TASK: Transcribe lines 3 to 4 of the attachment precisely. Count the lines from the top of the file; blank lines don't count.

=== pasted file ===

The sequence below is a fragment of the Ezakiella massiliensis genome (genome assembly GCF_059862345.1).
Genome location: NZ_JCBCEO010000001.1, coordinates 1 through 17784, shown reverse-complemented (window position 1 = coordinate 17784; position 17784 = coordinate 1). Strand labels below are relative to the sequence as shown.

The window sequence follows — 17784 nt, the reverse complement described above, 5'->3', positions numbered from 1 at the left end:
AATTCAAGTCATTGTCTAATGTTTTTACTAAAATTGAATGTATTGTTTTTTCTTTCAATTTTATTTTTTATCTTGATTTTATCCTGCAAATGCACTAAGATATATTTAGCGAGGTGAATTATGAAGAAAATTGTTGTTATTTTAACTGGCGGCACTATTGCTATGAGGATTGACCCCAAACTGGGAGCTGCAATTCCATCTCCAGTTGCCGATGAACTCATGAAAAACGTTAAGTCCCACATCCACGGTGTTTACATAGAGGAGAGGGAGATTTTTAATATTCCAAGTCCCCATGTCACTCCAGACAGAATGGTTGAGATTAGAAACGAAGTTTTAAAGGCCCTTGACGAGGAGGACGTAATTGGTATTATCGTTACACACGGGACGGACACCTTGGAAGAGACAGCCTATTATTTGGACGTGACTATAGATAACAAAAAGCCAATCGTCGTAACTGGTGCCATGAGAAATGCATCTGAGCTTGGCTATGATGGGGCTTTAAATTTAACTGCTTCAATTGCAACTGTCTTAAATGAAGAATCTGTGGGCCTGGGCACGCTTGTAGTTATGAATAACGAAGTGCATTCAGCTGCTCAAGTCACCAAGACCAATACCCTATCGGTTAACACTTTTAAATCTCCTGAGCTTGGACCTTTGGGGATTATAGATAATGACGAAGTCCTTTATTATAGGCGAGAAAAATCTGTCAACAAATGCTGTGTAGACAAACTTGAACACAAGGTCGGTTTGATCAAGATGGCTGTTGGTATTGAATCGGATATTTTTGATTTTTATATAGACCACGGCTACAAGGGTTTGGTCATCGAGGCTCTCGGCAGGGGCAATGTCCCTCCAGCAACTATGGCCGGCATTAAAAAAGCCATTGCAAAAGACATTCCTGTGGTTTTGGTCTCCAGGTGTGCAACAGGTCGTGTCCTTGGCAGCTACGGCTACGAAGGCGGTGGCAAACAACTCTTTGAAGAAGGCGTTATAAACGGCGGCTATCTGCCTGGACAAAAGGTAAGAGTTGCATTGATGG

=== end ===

The window sequence follows — 17784 nt, the reverse complement described above, 5'->3', positions numbered from 1 at the left end:
AATTCAAGTCATTGTCTAATGTTTTTACTAAAATTGAATGTATTGTTTTTTCTTTCAATTTTATTTTTTATCTTGATTTTATCCTGCAAATGCACTAAGATATATTTAGCGAGGTGAATTATGAAGAAAATTGTTGTTATTTTAACTGGCGGCACTATTGCTATGAGGATTGACCCCAAACTGGGAGCTGCAATTCCATCTCCAGTTGCCGATGAACTCATGAAAAACGTTAAGTCCCACATCCACGGTGTTTACATAGAGGAGAGGGAGATTTTTAATATTCCAAGTCCCCATGTCACTCCAGACAGAATGGTTGAGATTAGAAACGAAGTTTTAAAGGCCCTTGACGAGGAGGACGTAATTGGTATTATCGTTACACACGGGACGGACACCTTGGAAGAGACAGCCTATTATTTGGACGTGACTATAGATAACAAAAAGCCAATCGTCGTAACTGGTGCCATGAGAAATGCATCTGAGCTTGGCTATGATGGGGCTTTAAATTTAACTGCTTCAATTGCAACTGTCTTAAATGAAGAATCTGTGGGCCTGGGCACGCTTGTAGTTATGAATAACGAAGTGCATTCAGCTGCTCAAGTCACCAAGACCAATACCCTATCGGTTAACACTTTTAAATCTCCTGAGCTTGGACCTTTGGGGATTATAGATAATGACGAAGTCCTTTATTATAGGCGAGAAAAATCTGTCAACAAATGCTGTGTAGACAAACTTGAACACAAGGTCGGTTTGATCAAGATGGCTGTTGGTATTGAATCGGATATTTTTGATTTTTATATAGACCACGGCTACAAGGGTTTGGTCATCGAGGCTCTCGGCAGGGGCAATGTCCCTCCAGCAACTATGGCCGGCATTAAAAAAGCCATTGCAAAAGACATTCCTGTGGTTTTGGTCTCCAGGTGTGCAACAGGTCGTGTCCTTGGCAGCTACGGCTACGAAGGCGGTGGCAAACAACTCTTTGAAGAAGGCGTTATAAACGGCGGCTATCTGCCTGGACAAAAGGTAAGAGTTGCATTGATGG